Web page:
\end{pmatrix}$$Theorem (statements of normal matrix) Let A= [ a_{ij} ] \in M_n have eigenvalues \lambda_1, …, \lambda_n. The following statements are equivalent • A is normal • A is unitarily diagonalizable • \sum_{i,j=1}^n |a_{ij}|^2 = \sum_i^n |\lambda_i|^2 • A has n orthonormal eigenvectors. ### Unitary Equivalence and Singular Value Decomposition Definition (equivalence) Two matrices are said to be equivalent iff there exist invertible matrices P,Q such that$$A = PBQ$$Definition (unitary equivalence) For A \in M_{n,m}, the transformation A \to UAV in which U \in M_n,V \in M_m are both unitary, is called unitary equivalence Decomposition (Singular Value Decomposition) Let A \in M_{n,m} matrix with rank r, there exists a matrix \Sigma \in M_{n,m} where the diagonal entries are \sigma_1 \geq \sigma_2 … \geq \sigma_r \geq 0, and orthogonal matrix U \in M_{n,n}, V \in M_{m,m} such that$$A = U\Sigma V^T$$(orthogonal) x (diagonal) x (orthogonal) The reduced form of SVD using rank r can be written as$$A = U_{n \times r} \Sigma_{r \times r} V_{m \times r}^T $$This decomposition can also be written in the rank 1 sum form$$A = \sum_{i=1}^r u_i v_i^T$$u_i, v_i are left and right eigenvectors, they are connected with A by$$A v_i = \sigma_i u_i$$In the matrix form, it is$$AV = \Sigma U$$Theorem (Eckart-Young) The first k rank 1 sum is the best rank k approximation of A, suppose that B has rank k, then$$|| A – A_k || \leq ||A-B||$$Note (singular value VS eigenvalue) Note that singular value does not match eigenvalue in general, actually the first singular value is the upper bound.$$\sigma_1 \geq \lambda$$However, in some cases, they could be identical, for example. If S=Q\Lambda Q^T is symmetric positive definite matrix, then U=V=Q and \Sigma=\Lambda If S is symmetric but has negative eigenvalue, then the corresponding singular value is its reverse, and one set of the corresponding singular vector is its reverse. Decomposition (Polar Decomposition) polar decomposition is analogous to re^{i\theta}, where an arbitrary matrix A can be decomposed into an orthogonal matrix Q and symmetric positive semidefinite matrix S$$A = U \Sigma V^T = (UV^T)(V^T \Sigma V) = QS$$## Hermitian, Symmetric Matrix analogous to a real number Decomposition (eigen-decomposition) The eigen-decomposition of a symmetric matrix is as follows:$$A = Q\Lambda Q^T$$In an equivalent form, it can be represented by a rank 1 symmetric matrix sum$$A = \sum_i \lambda_i q_i q_i^T$$Eigenvector of symmetric matrix are orthogonal. Suppose Sx = \lambda x, Sy = \alpha y, theny^T S x = \lambda y^T x, x^T S y = \alpha x^T y and y^T S x = x^T S y. therefore \lambda – \alpha x^T y = 0 and x^T y = 0 when \lambda \neq \alpha ### Congruences and Diagonalizations Definition (*congruence, T-congruence) Let A,B \in M_n, if there exists a nonsingular matrix S such that$$B=SAS^*$$Then B is said to be *congruent or conjunctive to A. If$$B=SAS^T$$Then B is said to be T-congruent to A Note that both types of congruence are equivalence relations. Theorem (Sylvester’s law of inertia) Congruent matrices have the same number of positive, negative, zero eigenvalues ## Positive Semidefinite, Positive Definite Matrix analogous to a non-negative, positive number. It is corresponding to the positive operator in linear algebra. Definition (positive definite, positive semidefinite) A Hermitian matrix A \in M_n is positive definite if for all nonzero x \in C^n$$x^* A x > 0$$It is positive semidefinite if for all nonzero x \in C^n$$x^* A x \geq 0$$### Characterizations and Properties Property All entries on diagonal of Hermitian positive semidefinite matrix are positive. Theorem (eigenvalue criterion) A Hermitian matrix is positive semidefinite iff all of is eigenvalues are nonnegative, it is positive definite iff all of its eigenvalues are positive. Theorem (Sylvester’s criterion) Let A \in M_n be Hermitian • If every principal minor of A is nonnegative, then A is positive semidefinite • If every leading principal minor of A is positive, then A is positive definite. Decomposition (Cholesky decomposition) Cholesky decomposition is the decomposition of the following form where L is a lower triangular matrix with real and positive diagonal entries$$A = L L^*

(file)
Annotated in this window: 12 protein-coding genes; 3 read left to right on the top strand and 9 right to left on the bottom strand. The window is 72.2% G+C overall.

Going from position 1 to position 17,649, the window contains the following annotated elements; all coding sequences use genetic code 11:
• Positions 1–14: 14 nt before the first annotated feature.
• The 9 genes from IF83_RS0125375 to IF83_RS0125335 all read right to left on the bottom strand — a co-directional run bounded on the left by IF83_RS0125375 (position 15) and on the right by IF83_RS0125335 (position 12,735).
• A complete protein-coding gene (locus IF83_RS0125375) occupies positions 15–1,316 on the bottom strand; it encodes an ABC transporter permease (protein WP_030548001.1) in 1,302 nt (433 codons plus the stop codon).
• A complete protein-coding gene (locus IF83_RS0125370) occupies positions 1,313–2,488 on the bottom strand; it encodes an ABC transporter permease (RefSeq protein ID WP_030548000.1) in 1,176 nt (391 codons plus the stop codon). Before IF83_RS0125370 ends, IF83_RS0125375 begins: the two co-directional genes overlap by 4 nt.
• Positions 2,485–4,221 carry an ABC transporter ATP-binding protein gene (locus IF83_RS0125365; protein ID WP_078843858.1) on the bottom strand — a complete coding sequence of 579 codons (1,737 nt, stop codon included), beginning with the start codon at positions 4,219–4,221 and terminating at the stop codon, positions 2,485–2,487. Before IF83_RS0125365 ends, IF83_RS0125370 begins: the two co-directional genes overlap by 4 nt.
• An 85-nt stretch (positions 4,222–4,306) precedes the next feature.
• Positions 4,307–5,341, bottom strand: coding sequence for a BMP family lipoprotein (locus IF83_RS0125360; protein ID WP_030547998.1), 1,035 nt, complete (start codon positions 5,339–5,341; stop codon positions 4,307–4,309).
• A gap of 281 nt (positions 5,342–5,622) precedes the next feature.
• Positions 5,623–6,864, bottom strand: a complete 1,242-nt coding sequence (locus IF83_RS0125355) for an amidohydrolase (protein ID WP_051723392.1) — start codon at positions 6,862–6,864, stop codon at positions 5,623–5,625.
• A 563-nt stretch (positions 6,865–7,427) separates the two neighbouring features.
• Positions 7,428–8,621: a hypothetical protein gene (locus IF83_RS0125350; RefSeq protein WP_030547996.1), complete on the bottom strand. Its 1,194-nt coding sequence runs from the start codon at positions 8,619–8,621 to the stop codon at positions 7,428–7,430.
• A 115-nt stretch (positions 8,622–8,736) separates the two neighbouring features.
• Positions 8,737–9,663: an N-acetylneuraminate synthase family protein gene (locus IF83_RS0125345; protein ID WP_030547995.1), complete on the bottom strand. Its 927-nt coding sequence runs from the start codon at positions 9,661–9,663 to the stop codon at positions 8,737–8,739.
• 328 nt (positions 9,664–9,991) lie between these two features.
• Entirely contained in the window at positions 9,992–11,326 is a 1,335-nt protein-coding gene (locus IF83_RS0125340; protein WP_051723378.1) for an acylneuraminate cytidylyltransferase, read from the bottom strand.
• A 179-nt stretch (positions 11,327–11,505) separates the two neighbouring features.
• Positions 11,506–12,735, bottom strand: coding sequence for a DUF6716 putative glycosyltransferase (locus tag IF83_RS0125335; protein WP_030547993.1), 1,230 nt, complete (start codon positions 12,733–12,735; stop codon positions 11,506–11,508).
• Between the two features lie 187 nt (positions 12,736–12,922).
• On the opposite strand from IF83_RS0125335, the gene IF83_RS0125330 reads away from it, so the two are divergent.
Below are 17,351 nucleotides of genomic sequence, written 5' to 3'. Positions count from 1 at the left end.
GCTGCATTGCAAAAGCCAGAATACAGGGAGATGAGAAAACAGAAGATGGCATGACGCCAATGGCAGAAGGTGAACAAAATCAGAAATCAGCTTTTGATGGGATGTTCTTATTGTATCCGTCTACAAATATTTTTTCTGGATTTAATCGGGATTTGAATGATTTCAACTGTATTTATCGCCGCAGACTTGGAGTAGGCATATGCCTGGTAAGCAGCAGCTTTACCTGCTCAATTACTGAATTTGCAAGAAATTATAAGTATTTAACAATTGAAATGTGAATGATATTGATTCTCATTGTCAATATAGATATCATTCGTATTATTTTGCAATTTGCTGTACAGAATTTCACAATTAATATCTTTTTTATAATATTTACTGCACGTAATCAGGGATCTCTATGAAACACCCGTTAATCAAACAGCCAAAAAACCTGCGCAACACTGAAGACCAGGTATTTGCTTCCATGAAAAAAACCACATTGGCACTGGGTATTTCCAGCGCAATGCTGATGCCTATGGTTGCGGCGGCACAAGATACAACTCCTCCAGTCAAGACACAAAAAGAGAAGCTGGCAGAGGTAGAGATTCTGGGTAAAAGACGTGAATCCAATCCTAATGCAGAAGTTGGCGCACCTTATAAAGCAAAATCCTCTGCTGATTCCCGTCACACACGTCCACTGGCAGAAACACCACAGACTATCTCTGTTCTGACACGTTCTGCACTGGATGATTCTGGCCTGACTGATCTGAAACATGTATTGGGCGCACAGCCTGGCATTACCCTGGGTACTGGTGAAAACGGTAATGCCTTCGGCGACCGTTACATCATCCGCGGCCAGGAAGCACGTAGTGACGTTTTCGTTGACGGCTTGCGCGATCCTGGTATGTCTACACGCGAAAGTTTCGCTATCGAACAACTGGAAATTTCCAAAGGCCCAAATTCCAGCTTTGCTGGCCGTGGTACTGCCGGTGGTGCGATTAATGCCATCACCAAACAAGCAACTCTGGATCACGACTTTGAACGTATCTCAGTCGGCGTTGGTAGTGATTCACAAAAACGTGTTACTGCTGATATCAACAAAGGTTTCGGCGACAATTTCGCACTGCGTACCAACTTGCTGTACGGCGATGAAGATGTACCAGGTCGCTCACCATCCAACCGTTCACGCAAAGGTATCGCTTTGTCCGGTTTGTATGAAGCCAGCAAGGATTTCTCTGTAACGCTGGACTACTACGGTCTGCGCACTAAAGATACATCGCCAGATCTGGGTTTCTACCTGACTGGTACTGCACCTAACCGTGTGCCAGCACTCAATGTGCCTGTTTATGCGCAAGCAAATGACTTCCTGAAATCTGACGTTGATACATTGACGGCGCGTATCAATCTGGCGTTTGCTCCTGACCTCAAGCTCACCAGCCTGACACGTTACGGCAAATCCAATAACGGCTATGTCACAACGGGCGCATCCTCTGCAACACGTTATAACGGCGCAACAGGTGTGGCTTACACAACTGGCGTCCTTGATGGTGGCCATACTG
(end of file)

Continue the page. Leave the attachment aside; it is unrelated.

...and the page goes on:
Note that this is to find the square root

## Reference

 Horn, Roger A., and Charles R. Johnson. Matrix analysis. Cambridge university press, 2012.

 Golub, G. H. (1996). CF vanLoan, Matrix Computations. The Johns Hopkins.

 Petersen, K. B., and M. S. Pedersen. “The Matrix Cookbook, vol. 7.” Technical University of Denmark 15 (2008).

 Strang, Gilbert. Linear algebra and learning from data. Wellesley-Cambridge Press, 2019.